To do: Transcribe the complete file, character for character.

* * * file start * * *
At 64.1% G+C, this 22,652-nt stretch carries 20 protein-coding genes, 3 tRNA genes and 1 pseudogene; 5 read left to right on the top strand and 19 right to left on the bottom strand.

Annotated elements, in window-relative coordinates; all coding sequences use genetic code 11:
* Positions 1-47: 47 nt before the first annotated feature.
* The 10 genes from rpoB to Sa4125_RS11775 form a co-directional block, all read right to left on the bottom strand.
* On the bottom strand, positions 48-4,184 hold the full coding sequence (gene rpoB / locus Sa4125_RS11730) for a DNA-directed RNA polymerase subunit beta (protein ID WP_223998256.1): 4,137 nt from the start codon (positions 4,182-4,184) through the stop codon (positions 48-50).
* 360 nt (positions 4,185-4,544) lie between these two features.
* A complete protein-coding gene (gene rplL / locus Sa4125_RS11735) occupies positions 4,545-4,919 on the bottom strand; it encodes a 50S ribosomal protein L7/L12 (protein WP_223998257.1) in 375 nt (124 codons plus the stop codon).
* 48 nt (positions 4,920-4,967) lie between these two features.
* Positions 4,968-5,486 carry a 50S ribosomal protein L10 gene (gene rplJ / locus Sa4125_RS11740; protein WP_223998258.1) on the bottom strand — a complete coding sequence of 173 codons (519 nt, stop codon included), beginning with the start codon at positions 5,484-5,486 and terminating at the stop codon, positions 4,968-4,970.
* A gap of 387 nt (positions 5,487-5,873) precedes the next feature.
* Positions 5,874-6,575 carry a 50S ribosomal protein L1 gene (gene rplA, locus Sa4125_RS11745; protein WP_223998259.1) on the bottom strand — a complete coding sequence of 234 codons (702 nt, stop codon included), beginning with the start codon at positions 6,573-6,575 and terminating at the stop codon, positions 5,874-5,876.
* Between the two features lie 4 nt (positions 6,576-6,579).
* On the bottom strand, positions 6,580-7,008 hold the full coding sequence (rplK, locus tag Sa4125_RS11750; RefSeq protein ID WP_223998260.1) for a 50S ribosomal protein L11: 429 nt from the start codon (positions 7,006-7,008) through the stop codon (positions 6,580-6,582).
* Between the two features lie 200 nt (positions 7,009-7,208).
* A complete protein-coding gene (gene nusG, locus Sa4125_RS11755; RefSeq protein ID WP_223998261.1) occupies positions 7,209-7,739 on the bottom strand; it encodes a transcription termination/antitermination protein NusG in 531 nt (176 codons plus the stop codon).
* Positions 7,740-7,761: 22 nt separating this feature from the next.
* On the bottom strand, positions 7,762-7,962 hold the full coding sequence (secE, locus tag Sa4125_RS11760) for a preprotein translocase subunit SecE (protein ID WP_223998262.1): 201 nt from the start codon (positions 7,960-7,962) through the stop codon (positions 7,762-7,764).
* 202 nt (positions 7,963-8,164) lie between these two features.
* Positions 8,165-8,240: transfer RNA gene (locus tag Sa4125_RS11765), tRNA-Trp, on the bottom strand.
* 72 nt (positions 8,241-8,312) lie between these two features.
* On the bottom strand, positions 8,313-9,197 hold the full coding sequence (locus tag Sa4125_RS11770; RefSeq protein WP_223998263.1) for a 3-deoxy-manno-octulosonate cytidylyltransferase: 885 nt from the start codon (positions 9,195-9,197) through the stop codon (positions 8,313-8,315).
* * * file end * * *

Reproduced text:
At 64.1% G+C, this 22,652-nt stretch carries 20 protein-coding genes, 3 tRNA genes and 1 pseudogene; 5 read left to right on the top strand and 19 right to left on the bottom strand.

Annotated elements, in window-relative coordinates; all coding sequences use genetic code 11:
* Positions 1-47: 47 nt before the first annotated feature.
* The 10 genes from rpoB to Sa4125_RS11775 form a co-directional block, all read right to left on the bottom strand.
* On the bottom strand, positions 48-4,184 hold the full coding sequence (gene rpoB / locus Sa4125_RS11730) for a DNA-directed RNA polymerase subunit beta (protein ID WP_223998256.1): 4,137 nt from the start codon (positions 4,182-4,184) through the stop codon (positions 48-50).
* 360 nt (positions 4,185-4,544) lie between these two features.
* A complete protein-coding gene (gene rplL / locus Sa4125_RS11735) occupies positions 4,545-4,919 on the bottom strand; it encodes a 50S ribosomal protein L7/L12 (protein WP_223998257.1) in 375 nt (124 codons plus the stop codon).
* 48 nt (positions 4,920-4,967) lie between these two features.
* Positions 4,968-5,486 carry a 50S ribosomal protein L10 gene (gene rplJ / locus Sa4125_RS11740; protein WP_223998258.1) on the bottom strand — a complete coding sequence of 173 codons (519 nt, stop codon included), beginning with the start codon at positions 5,484-5,486 and terminating at the stop codon, positions 4,968-4,970.
* A gap of 387 nt (positions 5,487-5,873) precedes the next feature.
* Positions 5,874-6,575 carry a 50S ribosomal protein L1 gene (gene rplA, locus Sa4125_RS11745; protein WP_223998259.1) on the bottom strand — a complete coding sequence of 234 codons (702 nt, stop codon included), beginning with the start codon at positions 6,573-6,575 and terminating at the stop codon, positions 5,874-5,876.
* Between the two features lie 4 nt (positions 6,576-6,579).
* On the bottom strand, positions 6,580-7,008 hold the full coding sequence (rplK, locus tag Sa4125_RS11750; RefSeq protein ID WP_223998260.1) for a 50S ribosomal protein L11: 429 nt from the start codon (positions 7,006-7,008) through the stop codon (positions 6,580-6,582).
* Between the two features lie 200 nt (positions 7,009-7,208).
* A complete protein-coding gene (gene nusG, locus Sa4125_RS11755; RefSeq protein ID WP_223998261.1) occupies positions 7,209-7,739 on the bottom strand; it encodes a transcription termination/antitermination protein NusG in 531 nt (176 codons plus the stop codon).
* Positions 7,740-7,761: 22 nt separating this feature from the next.
* On the bottom strand, positions 7,762-7,962 hold the full coding sequence (secE, locus tag Sa4125_RS11760) for a preprotein translocase subunit SecE (protein ID WP_223998262.1): 201 nt from the start codon (positions 7,960-7,962) through the stop codon (positions 7,762-7,764).
* 202 nt (positions 7,963-8,164) lie between these two features.
* Positions 8,165-8,240: transfer RNA gene (locus tag Sa4125_RS11765), tRNA-Trp, on the bottom strand.
* 72 nt (positions 8,241-8,312) lie between these two features.
* On the bottom strand, positions 8,313-9,197 hold the full coding sequence (locus tag Sa4125_RS11770; RefSeq protein WP_223998263.1) for a 3-deoxy-manno-octulosonate cytidylyltransferase: 885 nt from the start codon (positions 9,195-9,197) through the stop codon (positions 8,313-8,315).